JUL 22, 2020 12:00 AM PDT

Immunotherapy: the risk for cancer patients with COVID-19

Research presented at the American Association for Cancer Research Virtual Meeting: COVID-19 and Cancer earlier this week reports that preliminary data suggest that immunotherapy doesn't necessarily worsen complications for patients with both COVID-19 and cancer. The research was presented by Layne Weatherford, Ph.D. 

."Many COVID-19 complications result from an overactive immune response, leading to an increased production of proteins called cytokines," Weatherford says. "Increased production of these proteins can cause issues like respiratory failure. Patients with cancer are more susceptible to COVID-19 infection as well as severe complications from it.

"Many patients with cancer are treated with immunotherapy, which activates the immune system against cancer to destroy it. In patients with both COVID-19 and cancer, our team thought that immunotherapy might increase the immune system response, which could already be overactive because of the COVID-19 infection."

This, in turn, could adversely affect patients’ health. Or at least that has been the concern that medical providers have had for their patients. Yet, while too early to tell for certain, the data looks like it may be telling another story.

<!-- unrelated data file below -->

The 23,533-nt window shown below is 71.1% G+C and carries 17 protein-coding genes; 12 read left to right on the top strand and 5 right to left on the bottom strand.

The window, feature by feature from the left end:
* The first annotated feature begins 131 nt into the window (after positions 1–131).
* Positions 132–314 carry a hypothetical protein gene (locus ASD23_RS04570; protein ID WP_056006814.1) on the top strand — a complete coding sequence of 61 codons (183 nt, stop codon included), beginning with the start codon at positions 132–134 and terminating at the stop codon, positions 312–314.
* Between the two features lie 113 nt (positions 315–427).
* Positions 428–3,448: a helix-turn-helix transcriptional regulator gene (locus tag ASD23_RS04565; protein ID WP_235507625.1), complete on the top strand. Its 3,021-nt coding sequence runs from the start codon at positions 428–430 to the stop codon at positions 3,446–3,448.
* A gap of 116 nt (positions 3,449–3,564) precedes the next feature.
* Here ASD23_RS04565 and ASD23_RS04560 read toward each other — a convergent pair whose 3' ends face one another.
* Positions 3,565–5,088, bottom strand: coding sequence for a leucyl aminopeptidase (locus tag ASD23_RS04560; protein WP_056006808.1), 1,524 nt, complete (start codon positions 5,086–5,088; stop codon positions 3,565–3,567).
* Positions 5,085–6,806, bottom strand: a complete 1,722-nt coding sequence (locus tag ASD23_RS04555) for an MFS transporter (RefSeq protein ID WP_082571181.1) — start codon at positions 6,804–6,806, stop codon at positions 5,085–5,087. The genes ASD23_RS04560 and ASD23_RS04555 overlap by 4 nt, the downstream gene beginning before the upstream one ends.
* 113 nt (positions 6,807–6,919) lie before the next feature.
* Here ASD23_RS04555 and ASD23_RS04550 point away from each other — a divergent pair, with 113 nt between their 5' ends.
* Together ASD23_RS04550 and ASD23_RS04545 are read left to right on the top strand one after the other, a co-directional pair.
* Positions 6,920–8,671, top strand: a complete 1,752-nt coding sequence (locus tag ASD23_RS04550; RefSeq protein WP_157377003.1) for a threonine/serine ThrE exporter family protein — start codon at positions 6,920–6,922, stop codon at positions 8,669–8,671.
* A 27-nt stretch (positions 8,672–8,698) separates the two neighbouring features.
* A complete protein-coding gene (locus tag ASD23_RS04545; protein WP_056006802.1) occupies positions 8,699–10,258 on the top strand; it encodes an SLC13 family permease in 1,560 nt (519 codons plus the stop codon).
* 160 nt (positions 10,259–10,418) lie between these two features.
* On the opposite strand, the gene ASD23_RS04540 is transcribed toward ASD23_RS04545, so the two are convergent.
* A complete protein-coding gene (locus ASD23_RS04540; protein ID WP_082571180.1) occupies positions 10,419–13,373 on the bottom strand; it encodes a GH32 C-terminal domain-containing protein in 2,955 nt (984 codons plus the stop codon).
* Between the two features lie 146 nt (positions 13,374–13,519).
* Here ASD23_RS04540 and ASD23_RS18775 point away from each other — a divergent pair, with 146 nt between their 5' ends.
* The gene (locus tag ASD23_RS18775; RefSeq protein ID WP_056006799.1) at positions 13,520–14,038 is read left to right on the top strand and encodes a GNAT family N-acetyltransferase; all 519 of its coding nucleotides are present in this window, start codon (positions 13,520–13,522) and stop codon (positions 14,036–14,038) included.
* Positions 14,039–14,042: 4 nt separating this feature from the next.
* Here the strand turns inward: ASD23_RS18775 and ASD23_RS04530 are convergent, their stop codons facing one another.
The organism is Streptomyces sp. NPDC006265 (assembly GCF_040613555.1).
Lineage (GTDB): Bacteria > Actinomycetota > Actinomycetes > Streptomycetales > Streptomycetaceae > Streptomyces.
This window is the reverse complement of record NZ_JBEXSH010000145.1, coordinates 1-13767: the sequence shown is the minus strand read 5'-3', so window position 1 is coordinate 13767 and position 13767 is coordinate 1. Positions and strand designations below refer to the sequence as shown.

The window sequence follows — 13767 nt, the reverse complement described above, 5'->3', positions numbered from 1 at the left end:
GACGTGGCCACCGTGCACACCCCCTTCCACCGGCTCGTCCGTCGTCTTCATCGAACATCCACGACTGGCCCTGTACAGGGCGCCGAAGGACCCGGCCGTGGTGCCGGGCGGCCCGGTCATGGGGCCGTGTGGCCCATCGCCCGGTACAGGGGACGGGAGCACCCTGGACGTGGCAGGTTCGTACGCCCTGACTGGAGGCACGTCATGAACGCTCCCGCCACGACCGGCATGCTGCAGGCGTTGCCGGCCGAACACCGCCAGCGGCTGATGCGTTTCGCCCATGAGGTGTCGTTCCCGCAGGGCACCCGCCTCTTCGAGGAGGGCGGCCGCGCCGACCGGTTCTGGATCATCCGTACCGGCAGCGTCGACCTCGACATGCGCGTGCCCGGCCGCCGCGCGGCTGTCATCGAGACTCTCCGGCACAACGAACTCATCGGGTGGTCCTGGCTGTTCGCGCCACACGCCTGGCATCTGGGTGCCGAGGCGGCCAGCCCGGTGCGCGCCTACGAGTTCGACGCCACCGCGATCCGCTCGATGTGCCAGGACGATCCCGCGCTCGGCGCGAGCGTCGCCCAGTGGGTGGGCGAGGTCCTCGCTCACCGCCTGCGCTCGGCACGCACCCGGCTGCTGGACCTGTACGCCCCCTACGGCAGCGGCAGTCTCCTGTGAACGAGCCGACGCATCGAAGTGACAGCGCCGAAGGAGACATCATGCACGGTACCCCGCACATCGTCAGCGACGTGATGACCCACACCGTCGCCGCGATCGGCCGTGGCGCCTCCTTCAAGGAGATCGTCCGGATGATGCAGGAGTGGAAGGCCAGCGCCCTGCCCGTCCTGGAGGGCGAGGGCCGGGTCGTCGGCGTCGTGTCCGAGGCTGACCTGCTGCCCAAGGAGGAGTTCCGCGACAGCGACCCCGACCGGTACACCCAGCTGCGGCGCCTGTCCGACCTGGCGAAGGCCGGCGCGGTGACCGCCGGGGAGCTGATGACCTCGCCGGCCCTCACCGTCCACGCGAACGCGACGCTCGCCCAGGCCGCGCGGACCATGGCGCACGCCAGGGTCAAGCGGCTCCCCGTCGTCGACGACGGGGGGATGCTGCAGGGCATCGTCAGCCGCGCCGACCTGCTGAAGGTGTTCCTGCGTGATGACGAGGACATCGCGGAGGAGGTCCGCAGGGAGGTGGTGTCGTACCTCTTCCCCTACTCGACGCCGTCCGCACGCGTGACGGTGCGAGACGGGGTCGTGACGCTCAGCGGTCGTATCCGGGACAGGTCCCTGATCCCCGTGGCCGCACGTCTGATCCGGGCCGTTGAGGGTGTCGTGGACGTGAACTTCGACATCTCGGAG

"We are continuing to investigate whether immunotherapy causes an increased production of these proteins by immune cells from COVID-19 patients, but our initial findings are showing that immunotherapy is not significantly impacting it," she adds.

Photo: Pixabay

Weatherford is a postdoctoral fellow in the lab of Trisha Wise-Draper, Ph.D., at the University of Cincinnati Cancer Center. It is there that Weatherford and colleagues are examining blood samples from patients with cancer taken from the UC COVID-19 biorepository to see how immune checkpoint inhibitors are impacting COVID-19 immune cells. 

So far, the team has discovered that metformin, a common diabetes drug, has been effective in lowering the production of these proteins by immune cells of COVID-19 patients. "These are promising, initial findings," Wise-Draper comments. "Additional research is needed, but our results show that we might be able to treat COVID-19 complications with metformin or a similar drug one day."

Sources: Eureka Alert

About the Author
  • Kathryn is a curious world-traveller interested in the intersection between nature, culture, history, and people. She has worked for environmental education non-profits and is a Spanish/English interpreter.
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